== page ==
- Policies should be dynamic and calculated from as many data sources as possible.
Integration of IoT devices into IT networks is quite common nowadays. However, this integration of IoT devices comes with its own set of problems. These devices are not recognized with high–security standards, thus putting the entire network at risk of unauthorized breach.
To get it, Zero Trust Architecture (ZTA) is a policy implemented to counter this new vulnerability.
Design Principles of Zero Trust Architecture (ZTA)
- Know your architecture, including users, devices, and data:
In other cases, you can identify your purchases by following a non–technical procedure such as querying procurement records.
It is also essential to know what data is stored in your environment, its location, and its sensitivity.
- Evaluate user behavior, service, and device health:
- Focus on monitoring users, devices, and services:
In a Zero Trust Architecture (ZTA), your monitoring strategy will likely change to focus on users, devices, and services. Monitoring your devices, services, and user behavior will help you build your cyber health.
Tracking must be done on the device and exported via a secure transfer (to a central location). User behavior, such as regular working hours or standard working location, is another critical metric to monitor. It is also essential to have visibility of your services and services. Understand the interaction between users and their data. This information can be used as a signal with any observed abnormal activity operated by a policy engine to make an access decision.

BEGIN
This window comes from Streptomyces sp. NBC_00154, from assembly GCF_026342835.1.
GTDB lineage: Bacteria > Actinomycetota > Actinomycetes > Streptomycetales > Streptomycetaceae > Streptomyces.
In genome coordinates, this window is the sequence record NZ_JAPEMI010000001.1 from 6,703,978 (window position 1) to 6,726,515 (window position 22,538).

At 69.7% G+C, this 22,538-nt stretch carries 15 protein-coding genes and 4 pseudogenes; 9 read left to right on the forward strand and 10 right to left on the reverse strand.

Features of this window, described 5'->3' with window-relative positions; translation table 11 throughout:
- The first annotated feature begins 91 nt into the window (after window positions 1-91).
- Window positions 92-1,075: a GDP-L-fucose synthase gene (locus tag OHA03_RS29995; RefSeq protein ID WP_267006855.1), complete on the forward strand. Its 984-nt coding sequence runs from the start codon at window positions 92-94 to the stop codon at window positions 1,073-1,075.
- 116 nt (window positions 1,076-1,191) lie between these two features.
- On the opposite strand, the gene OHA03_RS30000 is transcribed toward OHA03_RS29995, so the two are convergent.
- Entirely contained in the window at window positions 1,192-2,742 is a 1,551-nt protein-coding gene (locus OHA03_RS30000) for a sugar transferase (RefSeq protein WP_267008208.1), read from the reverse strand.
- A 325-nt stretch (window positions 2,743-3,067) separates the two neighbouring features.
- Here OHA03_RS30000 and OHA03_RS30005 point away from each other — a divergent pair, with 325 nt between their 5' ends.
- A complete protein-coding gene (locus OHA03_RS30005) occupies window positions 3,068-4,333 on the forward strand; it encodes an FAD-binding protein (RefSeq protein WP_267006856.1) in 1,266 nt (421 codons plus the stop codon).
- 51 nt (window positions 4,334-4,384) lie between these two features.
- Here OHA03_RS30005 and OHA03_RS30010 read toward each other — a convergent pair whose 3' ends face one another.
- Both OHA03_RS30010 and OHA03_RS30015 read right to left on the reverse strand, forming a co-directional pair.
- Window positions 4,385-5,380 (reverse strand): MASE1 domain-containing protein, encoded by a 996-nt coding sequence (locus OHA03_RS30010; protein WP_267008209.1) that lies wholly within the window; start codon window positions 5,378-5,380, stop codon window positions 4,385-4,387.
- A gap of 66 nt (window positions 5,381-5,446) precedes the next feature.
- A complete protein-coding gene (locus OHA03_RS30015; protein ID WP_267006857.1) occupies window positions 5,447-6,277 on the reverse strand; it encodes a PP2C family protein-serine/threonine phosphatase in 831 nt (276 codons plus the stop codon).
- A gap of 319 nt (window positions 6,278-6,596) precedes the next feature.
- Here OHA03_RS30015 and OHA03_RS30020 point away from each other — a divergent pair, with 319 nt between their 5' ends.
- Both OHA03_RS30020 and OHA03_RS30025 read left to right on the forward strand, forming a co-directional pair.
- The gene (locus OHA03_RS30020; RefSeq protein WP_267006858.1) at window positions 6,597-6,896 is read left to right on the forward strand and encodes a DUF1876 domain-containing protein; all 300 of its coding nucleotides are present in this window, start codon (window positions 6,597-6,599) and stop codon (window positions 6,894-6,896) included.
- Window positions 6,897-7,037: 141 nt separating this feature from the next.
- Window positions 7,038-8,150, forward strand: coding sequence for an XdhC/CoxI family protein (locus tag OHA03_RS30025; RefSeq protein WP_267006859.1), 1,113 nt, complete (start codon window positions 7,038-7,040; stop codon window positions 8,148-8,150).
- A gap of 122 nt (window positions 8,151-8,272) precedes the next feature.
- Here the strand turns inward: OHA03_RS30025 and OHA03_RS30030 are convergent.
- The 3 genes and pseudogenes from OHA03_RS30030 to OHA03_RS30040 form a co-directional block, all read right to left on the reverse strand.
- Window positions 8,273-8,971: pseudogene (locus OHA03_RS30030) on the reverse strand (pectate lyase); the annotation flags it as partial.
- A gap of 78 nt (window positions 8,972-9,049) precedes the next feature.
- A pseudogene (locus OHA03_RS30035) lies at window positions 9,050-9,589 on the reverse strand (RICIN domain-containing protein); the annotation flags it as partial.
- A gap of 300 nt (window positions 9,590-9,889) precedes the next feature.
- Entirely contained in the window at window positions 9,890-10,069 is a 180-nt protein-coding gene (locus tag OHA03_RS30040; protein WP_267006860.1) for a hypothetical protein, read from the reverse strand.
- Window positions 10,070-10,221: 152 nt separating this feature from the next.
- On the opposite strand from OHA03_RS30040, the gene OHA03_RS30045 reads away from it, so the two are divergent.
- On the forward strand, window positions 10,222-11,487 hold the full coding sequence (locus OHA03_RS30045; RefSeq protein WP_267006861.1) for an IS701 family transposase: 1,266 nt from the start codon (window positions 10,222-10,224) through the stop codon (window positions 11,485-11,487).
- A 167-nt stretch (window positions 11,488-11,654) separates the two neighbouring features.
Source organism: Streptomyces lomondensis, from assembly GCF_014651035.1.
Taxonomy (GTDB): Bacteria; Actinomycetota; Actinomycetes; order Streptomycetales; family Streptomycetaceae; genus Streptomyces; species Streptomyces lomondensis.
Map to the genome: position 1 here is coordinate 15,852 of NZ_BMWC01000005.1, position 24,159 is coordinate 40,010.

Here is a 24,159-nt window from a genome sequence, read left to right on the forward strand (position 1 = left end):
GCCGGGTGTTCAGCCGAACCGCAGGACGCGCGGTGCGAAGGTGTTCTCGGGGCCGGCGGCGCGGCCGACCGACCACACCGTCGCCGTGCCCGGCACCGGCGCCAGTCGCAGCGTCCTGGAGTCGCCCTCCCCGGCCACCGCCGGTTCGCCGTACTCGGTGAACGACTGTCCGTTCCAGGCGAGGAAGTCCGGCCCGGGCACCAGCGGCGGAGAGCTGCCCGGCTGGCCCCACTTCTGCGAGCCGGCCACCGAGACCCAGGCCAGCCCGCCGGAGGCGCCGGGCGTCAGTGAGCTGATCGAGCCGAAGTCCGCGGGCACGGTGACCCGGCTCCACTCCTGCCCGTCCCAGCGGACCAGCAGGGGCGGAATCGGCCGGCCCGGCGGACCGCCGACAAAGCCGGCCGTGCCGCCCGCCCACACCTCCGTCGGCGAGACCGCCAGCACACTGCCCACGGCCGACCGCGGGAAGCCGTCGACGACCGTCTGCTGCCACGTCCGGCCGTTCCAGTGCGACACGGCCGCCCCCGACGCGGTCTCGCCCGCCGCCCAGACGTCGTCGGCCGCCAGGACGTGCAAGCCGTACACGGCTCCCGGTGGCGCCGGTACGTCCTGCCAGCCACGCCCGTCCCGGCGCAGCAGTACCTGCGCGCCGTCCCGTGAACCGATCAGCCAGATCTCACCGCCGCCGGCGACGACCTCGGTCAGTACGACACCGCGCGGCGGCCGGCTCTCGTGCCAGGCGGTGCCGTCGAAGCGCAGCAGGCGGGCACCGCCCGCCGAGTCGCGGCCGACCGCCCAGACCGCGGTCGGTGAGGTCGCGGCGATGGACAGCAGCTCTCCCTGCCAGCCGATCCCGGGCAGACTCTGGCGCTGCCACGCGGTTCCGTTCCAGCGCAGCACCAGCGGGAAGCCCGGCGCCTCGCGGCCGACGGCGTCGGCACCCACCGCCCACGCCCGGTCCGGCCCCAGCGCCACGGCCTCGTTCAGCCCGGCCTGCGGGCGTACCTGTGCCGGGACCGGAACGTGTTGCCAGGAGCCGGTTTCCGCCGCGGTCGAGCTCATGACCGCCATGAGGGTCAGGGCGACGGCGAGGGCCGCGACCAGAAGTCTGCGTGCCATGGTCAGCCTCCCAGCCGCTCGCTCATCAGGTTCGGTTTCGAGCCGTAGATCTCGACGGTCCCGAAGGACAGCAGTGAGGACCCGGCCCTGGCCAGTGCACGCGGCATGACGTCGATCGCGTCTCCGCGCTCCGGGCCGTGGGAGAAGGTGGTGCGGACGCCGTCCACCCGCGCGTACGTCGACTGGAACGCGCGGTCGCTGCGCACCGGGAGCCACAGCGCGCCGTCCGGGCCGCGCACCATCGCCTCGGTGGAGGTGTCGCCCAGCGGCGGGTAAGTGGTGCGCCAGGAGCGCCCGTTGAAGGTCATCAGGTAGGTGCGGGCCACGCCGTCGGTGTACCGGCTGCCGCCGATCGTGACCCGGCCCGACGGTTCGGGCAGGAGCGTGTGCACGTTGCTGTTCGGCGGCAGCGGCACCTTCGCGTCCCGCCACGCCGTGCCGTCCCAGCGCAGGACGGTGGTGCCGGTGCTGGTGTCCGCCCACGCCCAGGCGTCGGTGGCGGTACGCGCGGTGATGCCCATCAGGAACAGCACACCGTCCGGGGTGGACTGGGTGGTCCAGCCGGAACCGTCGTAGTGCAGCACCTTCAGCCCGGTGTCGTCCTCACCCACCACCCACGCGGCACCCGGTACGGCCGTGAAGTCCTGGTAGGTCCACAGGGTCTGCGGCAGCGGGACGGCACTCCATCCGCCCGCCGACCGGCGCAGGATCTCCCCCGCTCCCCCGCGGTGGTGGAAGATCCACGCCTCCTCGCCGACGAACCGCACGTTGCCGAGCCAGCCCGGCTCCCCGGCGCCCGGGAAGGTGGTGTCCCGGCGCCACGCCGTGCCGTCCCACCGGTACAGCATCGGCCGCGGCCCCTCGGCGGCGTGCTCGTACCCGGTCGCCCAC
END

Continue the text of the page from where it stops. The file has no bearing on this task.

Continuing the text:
You should know what devices, users, and services perform and their access data. Your monitoring should go back to the policies you set and verify that they are implemented as you expect.
- Do not trust any network, including your own:
Please do not trust any network between the device and its accessing service, including the local network. Communication over a network to access data or services must use a secure transport such as TLS. In addition, the device must be configured to prevent attacks existing on a local web.
- Know your user, service, and device IDs:
An identity can represent a user (human), service (software process), or device. Each must be uniquely identifiable in Zero Trust Architecture (ZTA). This is one of the most critical factors in deciding whether to grant someone or something access to data or services.
These unique IDs are a series of signals that feed a policy engine that uses this information to make access decisions.
Completing a discovery exercise is an essential first step towards allocating a single identity resource to your users, services, and devices.
- Authenticate and authorize everyone:
When assessing the risk associated with access requests.
MFA is a requirement for Zero Trust Architecture (ZTA).
This does not mean that the user experience has to be poor. On the contrary, powerful MFA can be achieved with a good user experience on modern devices and platforms.
- Use policies to authorize requests:
Policies can also help facilitate risk–managed to share of data or services with guest users or partner organizations.
Use product–managed services and protocols that support a continuous authentication and authorization process.